Due to their similar mindsets, as soon as the Cold War era ended, both sides put tremendous effort in developing their relations, an effort reflected in Turkey's recognition of India's declaration of independence on Aug. 15, 1947. As a result, their diplomatic relations were established immediately and have continuously been developing ever since.

Unfortunately, ties between the two countries remained tense for a long period of time before 2013. Rooted in their deep-seated sense of inadequacy, the diplomatic corps of Turkey, as well as inept coalitions of politicians during the pre-Justice and Development Party (AK Party) period, were not able to support Pakistan's stand on Kashmir in the international forums and simultaneously work on their shared interests with India in peace and stability in the Middle East and South Asia.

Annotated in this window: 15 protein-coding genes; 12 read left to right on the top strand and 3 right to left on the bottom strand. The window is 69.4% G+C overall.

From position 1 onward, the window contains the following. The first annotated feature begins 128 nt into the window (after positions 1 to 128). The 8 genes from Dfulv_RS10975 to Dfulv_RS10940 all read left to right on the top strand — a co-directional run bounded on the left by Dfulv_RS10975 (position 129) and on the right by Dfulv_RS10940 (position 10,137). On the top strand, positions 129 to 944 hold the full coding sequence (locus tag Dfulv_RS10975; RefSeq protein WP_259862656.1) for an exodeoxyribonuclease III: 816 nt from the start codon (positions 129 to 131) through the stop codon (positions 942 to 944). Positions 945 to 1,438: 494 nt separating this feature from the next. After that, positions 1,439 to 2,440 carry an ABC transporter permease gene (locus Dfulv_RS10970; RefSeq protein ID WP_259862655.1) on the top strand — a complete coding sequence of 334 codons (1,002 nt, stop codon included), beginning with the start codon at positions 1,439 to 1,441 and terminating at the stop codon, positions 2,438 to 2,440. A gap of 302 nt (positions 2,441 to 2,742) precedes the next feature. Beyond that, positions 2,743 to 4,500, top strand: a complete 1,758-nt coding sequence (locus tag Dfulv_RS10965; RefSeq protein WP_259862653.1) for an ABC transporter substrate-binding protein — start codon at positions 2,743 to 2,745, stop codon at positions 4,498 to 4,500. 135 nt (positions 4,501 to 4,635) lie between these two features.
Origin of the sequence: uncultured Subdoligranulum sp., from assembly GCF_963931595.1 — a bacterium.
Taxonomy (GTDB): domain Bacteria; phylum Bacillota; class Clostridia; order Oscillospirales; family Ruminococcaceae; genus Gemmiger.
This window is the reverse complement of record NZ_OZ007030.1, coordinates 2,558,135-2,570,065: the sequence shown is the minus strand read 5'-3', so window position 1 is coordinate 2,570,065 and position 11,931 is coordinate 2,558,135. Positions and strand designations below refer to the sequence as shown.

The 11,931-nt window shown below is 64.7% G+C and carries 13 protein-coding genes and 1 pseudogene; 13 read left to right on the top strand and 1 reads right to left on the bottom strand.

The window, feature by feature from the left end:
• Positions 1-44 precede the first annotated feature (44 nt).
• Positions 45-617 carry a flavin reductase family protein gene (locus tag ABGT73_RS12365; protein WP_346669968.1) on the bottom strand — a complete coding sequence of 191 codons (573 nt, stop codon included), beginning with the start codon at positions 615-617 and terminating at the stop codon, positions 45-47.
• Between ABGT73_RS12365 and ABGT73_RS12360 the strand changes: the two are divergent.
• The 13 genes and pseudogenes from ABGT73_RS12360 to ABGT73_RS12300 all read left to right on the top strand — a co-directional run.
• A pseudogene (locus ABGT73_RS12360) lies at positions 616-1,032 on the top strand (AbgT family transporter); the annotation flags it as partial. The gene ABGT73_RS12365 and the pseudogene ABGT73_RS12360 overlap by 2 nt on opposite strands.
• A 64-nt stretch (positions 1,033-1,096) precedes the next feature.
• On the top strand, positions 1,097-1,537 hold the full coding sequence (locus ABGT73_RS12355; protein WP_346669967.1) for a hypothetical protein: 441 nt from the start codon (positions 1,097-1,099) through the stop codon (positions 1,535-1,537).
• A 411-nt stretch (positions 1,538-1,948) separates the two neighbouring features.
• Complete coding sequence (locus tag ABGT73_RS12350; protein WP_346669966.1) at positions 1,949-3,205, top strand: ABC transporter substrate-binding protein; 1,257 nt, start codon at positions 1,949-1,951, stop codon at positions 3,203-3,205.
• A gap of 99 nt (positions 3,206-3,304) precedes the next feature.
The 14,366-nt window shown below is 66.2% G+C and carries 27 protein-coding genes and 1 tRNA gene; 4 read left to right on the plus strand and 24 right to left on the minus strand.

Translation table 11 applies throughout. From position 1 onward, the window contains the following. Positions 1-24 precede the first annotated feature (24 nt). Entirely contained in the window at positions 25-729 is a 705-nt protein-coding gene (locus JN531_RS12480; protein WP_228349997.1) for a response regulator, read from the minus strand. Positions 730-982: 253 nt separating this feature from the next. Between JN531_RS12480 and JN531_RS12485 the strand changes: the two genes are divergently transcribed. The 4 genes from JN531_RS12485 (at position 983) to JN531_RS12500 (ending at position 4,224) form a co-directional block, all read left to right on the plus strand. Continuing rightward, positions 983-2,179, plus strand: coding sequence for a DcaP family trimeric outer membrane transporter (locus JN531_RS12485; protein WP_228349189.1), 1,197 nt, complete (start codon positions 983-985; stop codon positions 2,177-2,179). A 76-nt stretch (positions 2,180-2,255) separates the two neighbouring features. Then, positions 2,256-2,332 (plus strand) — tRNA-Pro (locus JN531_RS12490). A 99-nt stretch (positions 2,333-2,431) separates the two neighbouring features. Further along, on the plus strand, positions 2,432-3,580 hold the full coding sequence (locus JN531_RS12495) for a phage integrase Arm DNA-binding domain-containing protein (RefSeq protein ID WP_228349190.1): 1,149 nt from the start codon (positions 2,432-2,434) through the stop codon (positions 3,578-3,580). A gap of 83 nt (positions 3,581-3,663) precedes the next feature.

THE START OF THE FRIENDSHIPLate President Turgut Özal went on to prove that cooperation was indeed possible and that the Turkish people were willing to work toward a cooperative relationship. During his historic visit to India in 1986, then-Prime Minister Özal suggested that the two countries have offices with military representatives in their embassies. Later, during Prime Minister Atal Bihari Vajpayee's visit to Turkey in September 2003, it was decided that the defense ministers of both countries would maintain closer relations. India's willingness to expand military contacts and to encourage the exchange of delegations in training facilities helped further develop closer relations.